This is the first application of a Golgi-Cox stain to cleared brain tissue, it is investigated and discussed in detail, describing different methodologies that may be used, a comparison between the different clearing techniques and lastly the novel interaction of these techniques with this ultra-rapid stain.
Alterations in the gray matter volume of several brain regions have been reported in people with chronic pain. The most consistent observation is a decrease of gray matter volume in the medial prefrontal cortex. These findings are important as the medial prefrontal cortex plays a critical role in emotional and cognitive processing in chronic pain. Although a logical cause of gray matter volume decrease may be neurodegeneration, this is not supported by the current evidence. Therefore, the purpose of this review is to evaluate the existing literature to unravel what the decrease in medial prefrontal cortex gray matter volume of people with chronic pain may represent on a biochemical and cellular level. Our model proposes new mechanisms in chronic pain pathophysiology responsible for mPFC gray matter loss as alternatives to neurodegeneration. This article is protected by copyright. All rights reserved.
One neuropathological feature of schizophrenia is a diminished number of dendritic spines in the prefrontal cortex and hippocampus. The neuregulin 1 (Nrg1) system is involved in the plasticity of dendritic spines, and chronic stress decreases dendritic spine densities in the prefrontal cortex and hippocampus. Here, we aimed to assess whether Nrg1 deficiency confers vulnerability to the effects of adolescent stress on dendritic spine plasticity. We also assessed other schizophrenia-relevant neurobiological changes such as microglial cell activation, loss of parvalbumin (PV) interneurons, and induction of complement factor 4 (C4). Adolescent male wild-type (WT) and Nrg1 heterozygous mice were subjected to chronic restraint stress before their brains underwent Golgi impregnation or immunofluorescent staining of PV interneurons, microglial cells, and C4. Stress in WT mice promoted dendritic spine loss and microglial cell activation in the prefrontal cortex and the hippocampus. However, Nrg1 deficiency rendered mice resilient to stress-induced dendritic spine loss in the infralimbic cortex and the CA3 region of the hippocampus without affecting stress-induced microglial cell activation in these brain regions. Nrg1 deficiency and adolescent stress combined to trigger increased dendritic spine densities in the prelimbic cortex. In the hippocampal CA1 region, Nrg1 deficiency accentuated stress-induced dendritic spine loss. Nrg1 deficiency increased C4 protein and decreased C4 mRNA expression in the hippocampus, and the number of PV interneurons in the basolateral amygdala. This study demonstrates that Nrg1 modulates the impact of stress on the adolescent brain in a region-specific manner. It also provides first evidence of a link between Nrg1 and C4 systems in the hippocampus.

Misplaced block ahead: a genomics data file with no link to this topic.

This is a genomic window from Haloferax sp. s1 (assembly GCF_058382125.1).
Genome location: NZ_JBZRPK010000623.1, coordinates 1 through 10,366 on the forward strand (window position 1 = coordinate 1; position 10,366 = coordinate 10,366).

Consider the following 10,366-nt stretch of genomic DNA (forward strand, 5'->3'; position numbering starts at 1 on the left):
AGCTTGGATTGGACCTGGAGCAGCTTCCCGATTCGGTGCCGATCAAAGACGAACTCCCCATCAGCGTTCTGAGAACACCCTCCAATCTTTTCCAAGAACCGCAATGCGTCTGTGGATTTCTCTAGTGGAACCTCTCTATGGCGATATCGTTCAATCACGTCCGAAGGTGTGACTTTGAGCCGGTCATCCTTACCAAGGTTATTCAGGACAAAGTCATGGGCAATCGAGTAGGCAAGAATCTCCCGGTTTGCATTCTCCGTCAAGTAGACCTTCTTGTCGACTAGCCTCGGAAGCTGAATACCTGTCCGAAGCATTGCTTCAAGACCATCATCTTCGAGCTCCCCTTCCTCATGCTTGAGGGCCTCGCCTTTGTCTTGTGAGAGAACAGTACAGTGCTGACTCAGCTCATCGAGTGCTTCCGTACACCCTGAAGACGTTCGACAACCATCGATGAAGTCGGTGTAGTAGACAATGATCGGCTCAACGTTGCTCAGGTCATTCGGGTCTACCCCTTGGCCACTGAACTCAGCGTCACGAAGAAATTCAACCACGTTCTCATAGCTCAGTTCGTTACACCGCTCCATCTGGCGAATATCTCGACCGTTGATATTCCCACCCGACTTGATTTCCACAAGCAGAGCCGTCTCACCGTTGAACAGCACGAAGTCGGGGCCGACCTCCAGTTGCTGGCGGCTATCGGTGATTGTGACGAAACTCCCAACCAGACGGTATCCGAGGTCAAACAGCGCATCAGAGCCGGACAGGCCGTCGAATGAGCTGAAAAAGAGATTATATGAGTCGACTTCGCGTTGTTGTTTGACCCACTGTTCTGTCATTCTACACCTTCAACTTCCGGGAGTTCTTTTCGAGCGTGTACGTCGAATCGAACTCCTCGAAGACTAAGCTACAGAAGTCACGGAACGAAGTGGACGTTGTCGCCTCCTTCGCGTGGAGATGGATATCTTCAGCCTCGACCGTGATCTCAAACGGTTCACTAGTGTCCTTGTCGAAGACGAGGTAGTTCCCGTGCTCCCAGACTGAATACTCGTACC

Stress, unaccompanied by signs of post-traumatic stress disorder, is known to decrease grey matter volume (GMV) in the anterior cingulate cortex (ACC) and hippocampus but not the amygdala in humans. We sought to determine if this was the case in stressed mice using high-resolution magnetic resonance imaging (MRI) and to identify the cellular constituents of the grey matter that quantitatively give rise to such changes. Stressed mice showed grey matter losses of 10 and 15 % in the ACC and hippocampus, respectively but not in the amygdala or the retrosplenial granular area (RSG). Concurrently, no changes in the number or volumes of the somas of neurons, astrocytes or oligodendrocytes were detected. A loss of synaptic spine density of up to 60 % occurred on different-order dendrites in the ACC and hippocampus (CA1) but not in the amygdala or RSG. The loss of spines was accompanied by decreases in cumulative dendritic length of neurons of over 40 % in the ACC and hippocampus (CA1) giving rise to decreases in volume of dendrites of 2.6 mm(3) for the former and 0.6 mm(3) for the latter, with no change in the amygdala or RSG. These values are similar to the MRI-determined loss of GMV following stress of 3.0 and 0.8 mm(3) in ACC and hippocampus, respectively, with no changes in the amygdala or RSG. This quantitative study is the first to relate GMV changes in the cortex measured with MRI to volume changes in cellular constituents of the grey matter.
Stress has been linked to the pathogenesis of schizophrenia. Genetic variation in neuregulin 1 (NRG1) increases the risk of developing schizophrenia and may help predict which high-risk individuals will transition to psychosis. NRG1 also modulates sensorimotor gating, a schizophrenia endophenotype. We used an animal model to demonstrate that partial genetic deletion of Nrg1 interacts with stress to promote neurobehavioral deficits of relevance to schizophrenia. Nrg1 heterozygous (HET) mice displayed greater acute stress-induced anxiety-related behavior than wild-type (WT) mice. Repeated stress in adolescence disrupted the normal development of higher prepulse inhibition of startle selectively in Nrg1 HET mice but not in WT mice. Further, repeated stress increased dendritic spine density in pyramidal neurons of the medial prefrontal cortex (mPFC) selectively in Nrg1 HET mice. Partial genetic deletion of Nrg1 also modulated the adaptive response of the hypothalamic-pituitary-adrenal axis to repeated stress, with Nrg1 HET displaying a reduced repeated stress-induced level of plasma corticosterone than WT mice. Our results demonstrate that Nrg1 confers vulnerability to repeated stress-induced sensorimotor gating deficits, dendritic spine growth in the mPFC, and an abberant endocrine response in adolescence.